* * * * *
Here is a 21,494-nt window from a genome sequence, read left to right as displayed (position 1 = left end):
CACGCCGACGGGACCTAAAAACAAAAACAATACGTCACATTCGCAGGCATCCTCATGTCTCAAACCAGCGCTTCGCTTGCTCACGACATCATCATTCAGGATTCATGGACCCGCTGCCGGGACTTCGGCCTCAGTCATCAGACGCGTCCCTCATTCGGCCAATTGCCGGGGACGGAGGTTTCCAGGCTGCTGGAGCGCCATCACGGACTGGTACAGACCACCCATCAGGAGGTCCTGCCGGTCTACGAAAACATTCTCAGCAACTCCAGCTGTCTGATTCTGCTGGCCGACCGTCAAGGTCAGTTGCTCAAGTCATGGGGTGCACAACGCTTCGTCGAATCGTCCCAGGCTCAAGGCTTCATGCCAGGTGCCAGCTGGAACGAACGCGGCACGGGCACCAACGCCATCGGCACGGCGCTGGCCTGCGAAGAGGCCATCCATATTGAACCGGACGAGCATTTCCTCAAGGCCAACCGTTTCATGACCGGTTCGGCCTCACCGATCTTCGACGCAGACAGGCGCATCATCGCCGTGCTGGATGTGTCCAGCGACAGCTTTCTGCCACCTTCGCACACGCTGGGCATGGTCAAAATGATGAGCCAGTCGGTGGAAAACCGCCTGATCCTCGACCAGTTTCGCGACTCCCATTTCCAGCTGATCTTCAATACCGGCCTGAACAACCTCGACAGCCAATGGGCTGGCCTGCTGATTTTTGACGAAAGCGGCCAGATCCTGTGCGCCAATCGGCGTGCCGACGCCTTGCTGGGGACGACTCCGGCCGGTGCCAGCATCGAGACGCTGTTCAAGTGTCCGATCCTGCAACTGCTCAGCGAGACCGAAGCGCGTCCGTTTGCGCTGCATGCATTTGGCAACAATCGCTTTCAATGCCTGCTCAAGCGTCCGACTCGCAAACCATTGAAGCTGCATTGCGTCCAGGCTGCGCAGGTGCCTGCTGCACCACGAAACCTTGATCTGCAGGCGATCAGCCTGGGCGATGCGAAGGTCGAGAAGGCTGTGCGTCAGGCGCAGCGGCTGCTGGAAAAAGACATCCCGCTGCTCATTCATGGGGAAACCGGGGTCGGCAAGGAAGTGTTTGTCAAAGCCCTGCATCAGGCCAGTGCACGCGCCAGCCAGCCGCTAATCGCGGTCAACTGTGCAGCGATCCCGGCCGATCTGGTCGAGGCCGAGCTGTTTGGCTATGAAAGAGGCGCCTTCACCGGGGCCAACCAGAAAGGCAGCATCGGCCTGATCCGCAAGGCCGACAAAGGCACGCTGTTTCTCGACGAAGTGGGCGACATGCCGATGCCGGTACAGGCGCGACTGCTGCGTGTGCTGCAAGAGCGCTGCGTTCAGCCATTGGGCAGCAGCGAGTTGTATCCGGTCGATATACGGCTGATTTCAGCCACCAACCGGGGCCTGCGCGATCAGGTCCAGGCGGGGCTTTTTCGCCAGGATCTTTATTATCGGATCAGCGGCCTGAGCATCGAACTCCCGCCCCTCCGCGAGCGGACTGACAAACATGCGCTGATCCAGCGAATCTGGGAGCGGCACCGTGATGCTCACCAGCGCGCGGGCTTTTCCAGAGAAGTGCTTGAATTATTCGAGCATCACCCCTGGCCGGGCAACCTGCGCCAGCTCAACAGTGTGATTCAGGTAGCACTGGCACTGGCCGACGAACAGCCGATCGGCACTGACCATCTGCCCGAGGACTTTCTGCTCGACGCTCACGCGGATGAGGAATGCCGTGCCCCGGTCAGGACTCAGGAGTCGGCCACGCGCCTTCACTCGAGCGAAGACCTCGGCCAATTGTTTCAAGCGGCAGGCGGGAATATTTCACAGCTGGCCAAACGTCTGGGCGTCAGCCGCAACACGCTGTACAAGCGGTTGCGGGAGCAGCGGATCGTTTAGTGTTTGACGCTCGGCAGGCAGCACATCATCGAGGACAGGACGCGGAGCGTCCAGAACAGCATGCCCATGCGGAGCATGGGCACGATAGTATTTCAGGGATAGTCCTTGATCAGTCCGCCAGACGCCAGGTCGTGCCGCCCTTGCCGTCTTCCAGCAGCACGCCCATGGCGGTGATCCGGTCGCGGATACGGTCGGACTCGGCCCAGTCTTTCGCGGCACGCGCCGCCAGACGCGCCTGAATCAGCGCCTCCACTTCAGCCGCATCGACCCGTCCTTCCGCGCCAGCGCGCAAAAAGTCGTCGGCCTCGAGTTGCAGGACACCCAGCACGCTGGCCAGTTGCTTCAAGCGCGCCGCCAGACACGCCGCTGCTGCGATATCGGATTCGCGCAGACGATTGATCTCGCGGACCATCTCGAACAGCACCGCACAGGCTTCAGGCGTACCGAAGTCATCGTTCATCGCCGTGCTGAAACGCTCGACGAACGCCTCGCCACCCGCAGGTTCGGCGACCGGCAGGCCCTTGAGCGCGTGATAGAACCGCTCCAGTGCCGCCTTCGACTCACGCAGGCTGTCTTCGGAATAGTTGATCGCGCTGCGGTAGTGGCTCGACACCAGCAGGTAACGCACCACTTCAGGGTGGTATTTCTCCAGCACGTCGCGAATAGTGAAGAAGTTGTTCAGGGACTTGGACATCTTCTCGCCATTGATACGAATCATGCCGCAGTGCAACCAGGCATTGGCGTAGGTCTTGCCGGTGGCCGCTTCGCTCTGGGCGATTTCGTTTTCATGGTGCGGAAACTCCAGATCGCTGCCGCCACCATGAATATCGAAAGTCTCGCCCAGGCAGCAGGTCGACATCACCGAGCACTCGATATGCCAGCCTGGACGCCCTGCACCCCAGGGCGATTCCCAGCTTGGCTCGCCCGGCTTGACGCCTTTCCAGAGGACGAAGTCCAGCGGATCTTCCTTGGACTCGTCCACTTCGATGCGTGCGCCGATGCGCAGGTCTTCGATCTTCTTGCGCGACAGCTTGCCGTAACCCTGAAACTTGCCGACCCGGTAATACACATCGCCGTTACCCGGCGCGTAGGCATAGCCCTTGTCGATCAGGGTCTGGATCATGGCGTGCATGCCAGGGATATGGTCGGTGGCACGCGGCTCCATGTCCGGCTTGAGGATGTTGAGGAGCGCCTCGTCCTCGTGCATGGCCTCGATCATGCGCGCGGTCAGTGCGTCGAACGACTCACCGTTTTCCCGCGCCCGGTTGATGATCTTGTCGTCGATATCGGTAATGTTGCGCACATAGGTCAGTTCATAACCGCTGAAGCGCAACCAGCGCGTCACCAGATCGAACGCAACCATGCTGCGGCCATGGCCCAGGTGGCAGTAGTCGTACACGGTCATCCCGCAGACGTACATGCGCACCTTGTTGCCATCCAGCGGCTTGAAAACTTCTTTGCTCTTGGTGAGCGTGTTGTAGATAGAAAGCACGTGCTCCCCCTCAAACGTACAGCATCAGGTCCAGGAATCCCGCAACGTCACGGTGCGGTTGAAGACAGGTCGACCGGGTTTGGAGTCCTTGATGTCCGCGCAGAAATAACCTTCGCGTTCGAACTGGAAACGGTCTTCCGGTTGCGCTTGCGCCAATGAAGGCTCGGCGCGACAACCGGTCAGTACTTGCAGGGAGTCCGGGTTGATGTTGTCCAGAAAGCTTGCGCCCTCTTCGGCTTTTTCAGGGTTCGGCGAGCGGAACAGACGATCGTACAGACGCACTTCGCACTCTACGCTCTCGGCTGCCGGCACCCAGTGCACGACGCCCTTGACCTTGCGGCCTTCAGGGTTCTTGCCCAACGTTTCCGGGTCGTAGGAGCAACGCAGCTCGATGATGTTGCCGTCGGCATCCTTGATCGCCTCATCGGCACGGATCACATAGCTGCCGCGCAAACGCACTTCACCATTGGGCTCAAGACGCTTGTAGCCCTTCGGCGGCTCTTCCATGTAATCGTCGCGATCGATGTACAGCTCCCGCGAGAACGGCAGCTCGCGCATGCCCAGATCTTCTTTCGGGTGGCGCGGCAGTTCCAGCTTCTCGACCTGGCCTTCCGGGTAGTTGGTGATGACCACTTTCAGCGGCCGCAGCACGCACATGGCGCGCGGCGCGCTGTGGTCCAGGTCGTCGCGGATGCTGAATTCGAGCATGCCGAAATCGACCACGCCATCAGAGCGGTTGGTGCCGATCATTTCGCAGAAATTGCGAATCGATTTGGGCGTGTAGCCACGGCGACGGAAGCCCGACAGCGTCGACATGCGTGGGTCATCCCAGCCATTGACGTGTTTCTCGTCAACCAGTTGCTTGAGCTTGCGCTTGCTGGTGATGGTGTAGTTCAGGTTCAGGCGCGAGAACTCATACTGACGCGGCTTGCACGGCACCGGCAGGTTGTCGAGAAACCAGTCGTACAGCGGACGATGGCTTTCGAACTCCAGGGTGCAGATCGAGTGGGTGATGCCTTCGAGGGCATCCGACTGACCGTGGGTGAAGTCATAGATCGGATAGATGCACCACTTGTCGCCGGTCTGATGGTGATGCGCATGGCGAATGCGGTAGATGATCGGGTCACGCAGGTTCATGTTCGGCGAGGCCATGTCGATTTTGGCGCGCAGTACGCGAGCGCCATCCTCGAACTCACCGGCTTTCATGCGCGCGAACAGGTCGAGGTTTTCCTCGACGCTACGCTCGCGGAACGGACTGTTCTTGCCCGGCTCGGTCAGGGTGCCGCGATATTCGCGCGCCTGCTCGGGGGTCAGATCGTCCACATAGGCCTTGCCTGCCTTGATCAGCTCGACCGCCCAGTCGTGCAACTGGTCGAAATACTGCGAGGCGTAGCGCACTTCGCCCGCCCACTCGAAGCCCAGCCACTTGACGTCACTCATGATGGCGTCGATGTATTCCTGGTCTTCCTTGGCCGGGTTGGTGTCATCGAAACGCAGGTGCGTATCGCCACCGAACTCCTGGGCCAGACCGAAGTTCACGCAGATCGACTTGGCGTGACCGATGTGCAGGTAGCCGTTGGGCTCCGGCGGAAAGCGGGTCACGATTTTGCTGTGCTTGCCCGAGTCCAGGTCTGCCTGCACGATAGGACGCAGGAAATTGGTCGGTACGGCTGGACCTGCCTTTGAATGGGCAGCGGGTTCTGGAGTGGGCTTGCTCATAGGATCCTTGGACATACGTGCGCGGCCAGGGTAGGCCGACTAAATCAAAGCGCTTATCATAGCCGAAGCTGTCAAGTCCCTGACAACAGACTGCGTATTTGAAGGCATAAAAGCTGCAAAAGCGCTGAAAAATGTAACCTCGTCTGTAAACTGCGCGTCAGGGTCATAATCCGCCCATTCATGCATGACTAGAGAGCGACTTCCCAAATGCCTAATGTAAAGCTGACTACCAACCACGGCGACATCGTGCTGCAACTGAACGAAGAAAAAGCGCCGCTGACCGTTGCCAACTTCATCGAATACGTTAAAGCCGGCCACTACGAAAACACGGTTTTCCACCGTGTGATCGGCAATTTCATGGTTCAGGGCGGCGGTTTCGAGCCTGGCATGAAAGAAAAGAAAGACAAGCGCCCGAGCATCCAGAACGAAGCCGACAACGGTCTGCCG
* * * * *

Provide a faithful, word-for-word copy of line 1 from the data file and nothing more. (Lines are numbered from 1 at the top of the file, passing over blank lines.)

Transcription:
Here is a 21,494-nt window from a genome sequence, read left to right as displayed (position 1 = left end):